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I am questioning strength

I do not feel strong, especially at times when people are prone to mentioning it. Is that [i]why[/i] it’s mentioned? If so, it never seems like a reminder of strength. It feels like a barrier has been put up.
When I am crying over a nightmare, flashback, or trigger, where is strength in that? Is it strength that I’m still alive? Am I being congratulated for doing something I don’t want? And what of the people who went through the same things and aren’t alive? I definitely don’t feel stronger than them.
Resignation, numbness, and acceptance feel like they play more a part than strength. Are those the strength being mentioned? If so, I don’t feel like I can take credit, other than working on acceptance in therapy. If I hadn’t done that, would I not be strong?
Strength seems like I had some some other option. What could I have done differently to have that praise of strength taken away?
BlueVeins · 22-25
@itsok It's extremely contextual, in my opinion. On one extreme, we might have an old person with late stage cancer who decides to kill themself for perfectly rational reasons like diminishing medical expenses, preventing their loved ones from seeing them in a worse state, and forgoing future pain. They've thought this over and have directed their force of will towards killing themself, which makes it not a lapse of strength.

On the other end of the spectrum, we might have a young guy who's recovering from a heroin addiction, but has future plans afterwards to marry someone he loves and secure a dream job. He wants to survive and see that bright future, but at times, his symptoms might be so bad that emotions overcome him and push him towards killing himself anyway. He's thought this over and has directed his force of will towards survival, which makes killing himself anyway a lapse of strength.

However, there's a whole world of nuance even beyond that. For one thing, this same logic suggests that the cancer patient failing to kill himself despite wanting to would be a lapse of strength. But more importantly, it's critical to remember that all strength is relative, and the forces that push people in the direction of suicide are all very different. Both you and I have some desire to commit suicide -- against our own interests -- but the psychological problems which tempt you are far, far stronger. Thus, if you were to commit suicide, that might be a lapse of strength (depending on how it happened), but it obviously wouldn't suggest that you had less strength than I did. Thus, a binary way of looking at it is critically limited. All it would really prove is that you had less strength than the individual challenge presented to you demanded.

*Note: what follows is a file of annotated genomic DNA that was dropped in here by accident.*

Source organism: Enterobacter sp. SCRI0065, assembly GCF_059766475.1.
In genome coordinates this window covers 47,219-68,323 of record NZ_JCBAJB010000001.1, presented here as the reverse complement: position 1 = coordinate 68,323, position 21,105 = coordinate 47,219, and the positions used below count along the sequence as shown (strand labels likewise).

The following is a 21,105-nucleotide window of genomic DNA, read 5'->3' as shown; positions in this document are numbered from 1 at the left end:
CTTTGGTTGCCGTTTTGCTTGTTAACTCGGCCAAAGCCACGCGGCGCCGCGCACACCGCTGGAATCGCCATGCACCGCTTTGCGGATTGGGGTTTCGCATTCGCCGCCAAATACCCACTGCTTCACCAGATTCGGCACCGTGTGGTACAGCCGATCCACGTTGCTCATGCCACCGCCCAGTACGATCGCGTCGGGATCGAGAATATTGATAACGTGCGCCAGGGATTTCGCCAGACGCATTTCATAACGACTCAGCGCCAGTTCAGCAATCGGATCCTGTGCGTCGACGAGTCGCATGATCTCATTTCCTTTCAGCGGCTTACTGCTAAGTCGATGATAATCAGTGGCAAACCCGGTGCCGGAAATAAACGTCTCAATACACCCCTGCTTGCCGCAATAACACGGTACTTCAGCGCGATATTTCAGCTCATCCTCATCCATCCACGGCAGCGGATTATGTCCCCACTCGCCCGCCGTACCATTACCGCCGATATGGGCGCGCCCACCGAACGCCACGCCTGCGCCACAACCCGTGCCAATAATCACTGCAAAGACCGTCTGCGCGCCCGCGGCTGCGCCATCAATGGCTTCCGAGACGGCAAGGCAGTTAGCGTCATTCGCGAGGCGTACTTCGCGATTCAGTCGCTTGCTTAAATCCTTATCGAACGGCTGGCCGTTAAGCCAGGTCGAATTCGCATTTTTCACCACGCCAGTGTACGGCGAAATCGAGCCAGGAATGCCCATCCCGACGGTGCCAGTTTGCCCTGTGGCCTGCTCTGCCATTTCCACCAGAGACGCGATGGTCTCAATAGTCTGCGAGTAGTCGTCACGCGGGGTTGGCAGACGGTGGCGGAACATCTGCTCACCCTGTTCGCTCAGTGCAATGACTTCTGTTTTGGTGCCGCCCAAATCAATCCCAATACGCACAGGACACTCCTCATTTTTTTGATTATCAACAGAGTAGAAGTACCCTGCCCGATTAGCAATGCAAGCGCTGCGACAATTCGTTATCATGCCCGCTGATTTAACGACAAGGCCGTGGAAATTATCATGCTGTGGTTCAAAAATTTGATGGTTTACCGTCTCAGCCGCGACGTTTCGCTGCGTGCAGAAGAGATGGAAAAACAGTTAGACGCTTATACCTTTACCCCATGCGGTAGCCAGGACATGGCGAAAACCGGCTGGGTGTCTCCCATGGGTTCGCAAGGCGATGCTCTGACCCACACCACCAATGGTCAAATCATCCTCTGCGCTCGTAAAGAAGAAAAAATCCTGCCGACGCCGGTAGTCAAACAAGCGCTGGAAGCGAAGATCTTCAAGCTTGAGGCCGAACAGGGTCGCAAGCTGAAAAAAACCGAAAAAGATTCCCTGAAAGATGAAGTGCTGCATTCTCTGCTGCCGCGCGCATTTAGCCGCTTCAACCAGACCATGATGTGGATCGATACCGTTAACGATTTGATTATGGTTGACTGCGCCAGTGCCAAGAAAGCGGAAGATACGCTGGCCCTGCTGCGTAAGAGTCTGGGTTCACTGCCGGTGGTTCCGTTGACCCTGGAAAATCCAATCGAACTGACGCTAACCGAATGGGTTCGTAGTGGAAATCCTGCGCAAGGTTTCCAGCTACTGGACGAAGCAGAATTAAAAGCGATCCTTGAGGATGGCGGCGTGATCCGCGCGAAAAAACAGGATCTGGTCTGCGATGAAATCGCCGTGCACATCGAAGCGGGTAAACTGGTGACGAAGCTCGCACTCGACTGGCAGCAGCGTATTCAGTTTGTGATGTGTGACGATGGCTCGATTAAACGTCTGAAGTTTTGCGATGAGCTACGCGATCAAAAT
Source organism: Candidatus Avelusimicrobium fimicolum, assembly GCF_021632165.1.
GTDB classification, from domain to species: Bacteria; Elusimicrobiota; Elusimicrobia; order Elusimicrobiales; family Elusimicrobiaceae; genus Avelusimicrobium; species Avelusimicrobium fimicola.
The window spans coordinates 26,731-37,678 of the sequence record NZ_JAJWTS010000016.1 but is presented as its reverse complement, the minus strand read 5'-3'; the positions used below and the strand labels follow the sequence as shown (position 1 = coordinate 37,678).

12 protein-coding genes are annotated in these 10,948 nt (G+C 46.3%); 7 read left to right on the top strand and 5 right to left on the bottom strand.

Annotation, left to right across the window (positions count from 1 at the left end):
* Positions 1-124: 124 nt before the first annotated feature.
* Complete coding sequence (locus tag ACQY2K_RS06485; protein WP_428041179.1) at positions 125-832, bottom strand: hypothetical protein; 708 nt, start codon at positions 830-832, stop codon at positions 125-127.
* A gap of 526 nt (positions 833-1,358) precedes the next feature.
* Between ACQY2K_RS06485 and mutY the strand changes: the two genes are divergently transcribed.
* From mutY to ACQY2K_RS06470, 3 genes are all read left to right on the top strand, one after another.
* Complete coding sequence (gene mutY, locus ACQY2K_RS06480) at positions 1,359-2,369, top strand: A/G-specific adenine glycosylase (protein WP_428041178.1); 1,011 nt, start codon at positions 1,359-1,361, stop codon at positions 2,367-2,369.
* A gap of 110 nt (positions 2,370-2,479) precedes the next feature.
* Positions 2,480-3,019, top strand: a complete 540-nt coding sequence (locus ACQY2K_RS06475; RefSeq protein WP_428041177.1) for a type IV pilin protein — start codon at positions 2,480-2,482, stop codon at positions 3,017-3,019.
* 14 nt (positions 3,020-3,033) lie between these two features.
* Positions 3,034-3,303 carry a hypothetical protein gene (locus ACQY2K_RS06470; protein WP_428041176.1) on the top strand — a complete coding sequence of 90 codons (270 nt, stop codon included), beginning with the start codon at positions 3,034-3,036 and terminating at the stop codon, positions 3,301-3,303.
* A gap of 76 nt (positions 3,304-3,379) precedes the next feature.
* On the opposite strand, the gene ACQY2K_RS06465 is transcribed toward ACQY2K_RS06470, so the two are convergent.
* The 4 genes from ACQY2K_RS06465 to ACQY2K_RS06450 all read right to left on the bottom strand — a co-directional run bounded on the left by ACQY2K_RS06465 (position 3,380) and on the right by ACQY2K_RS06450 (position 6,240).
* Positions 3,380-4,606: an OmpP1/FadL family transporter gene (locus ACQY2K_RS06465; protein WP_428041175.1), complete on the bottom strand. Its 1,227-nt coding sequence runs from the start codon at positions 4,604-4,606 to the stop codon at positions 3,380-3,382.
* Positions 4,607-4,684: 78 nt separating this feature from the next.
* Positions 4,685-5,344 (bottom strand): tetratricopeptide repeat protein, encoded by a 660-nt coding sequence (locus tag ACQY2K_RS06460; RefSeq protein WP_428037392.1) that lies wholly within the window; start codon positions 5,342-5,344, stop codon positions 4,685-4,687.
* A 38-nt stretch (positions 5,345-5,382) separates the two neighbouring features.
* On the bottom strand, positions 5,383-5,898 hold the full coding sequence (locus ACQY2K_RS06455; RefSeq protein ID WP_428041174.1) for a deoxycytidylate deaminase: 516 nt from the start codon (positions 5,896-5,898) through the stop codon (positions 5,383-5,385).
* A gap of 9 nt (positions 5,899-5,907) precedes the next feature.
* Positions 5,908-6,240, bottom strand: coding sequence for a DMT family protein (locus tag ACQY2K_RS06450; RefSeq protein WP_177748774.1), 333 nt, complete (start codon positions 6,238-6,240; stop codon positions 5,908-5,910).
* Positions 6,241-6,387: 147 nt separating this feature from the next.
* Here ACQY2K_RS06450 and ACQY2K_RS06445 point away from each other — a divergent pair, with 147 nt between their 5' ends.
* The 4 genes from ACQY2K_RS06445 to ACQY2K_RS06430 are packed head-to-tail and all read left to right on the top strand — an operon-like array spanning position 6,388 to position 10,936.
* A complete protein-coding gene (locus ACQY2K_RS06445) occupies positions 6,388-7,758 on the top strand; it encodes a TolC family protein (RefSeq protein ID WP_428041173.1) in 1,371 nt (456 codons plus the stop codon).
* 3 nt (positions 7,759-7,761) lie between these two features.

So I guess that whole line of logic isn't useful for much, but it is useful for the narrow purpose of explaining why I think you're strong. Let me know if I'm off-base in any part of this.
itsok · 31-35, F
@BlueVeins thank you sweetheart
BlueVeins · 22-25
@itsok Of course baby doll, I like how easy it is to talk to you. I remember when we barely knew each other... I'm so glad that talking to people here has become so much easier for you. The rest of us never knew what we were missing.
ginnyfromtheblock · 22-25, F
something i think about a lot is that the need to have a hero’s narrative projected onto a survivor is a coping mechanism for onlookers.

i feel you here. most of the time i do not feel strong, i just feel alive. but alive is enough, because it means you’re still here. but a horrible thing that happens to you is not some kind of plot device or something meant to make you stronger. you shouldn’t have to do anything at all and yet you have to recover and move on AND help people navigate how to talk to you. it just sucks. i’m glad you’re here regardless, though, because the world is better off with you in it.
InfoTunaCanBot · 100+, M
I think that people see strength in endurance and that's not entirely wrong. Whether or not you had the choice to endure, you have endured and that inevitably builds resistance even if you don't always see it. It's a bit like how a boxer builds punch resistance.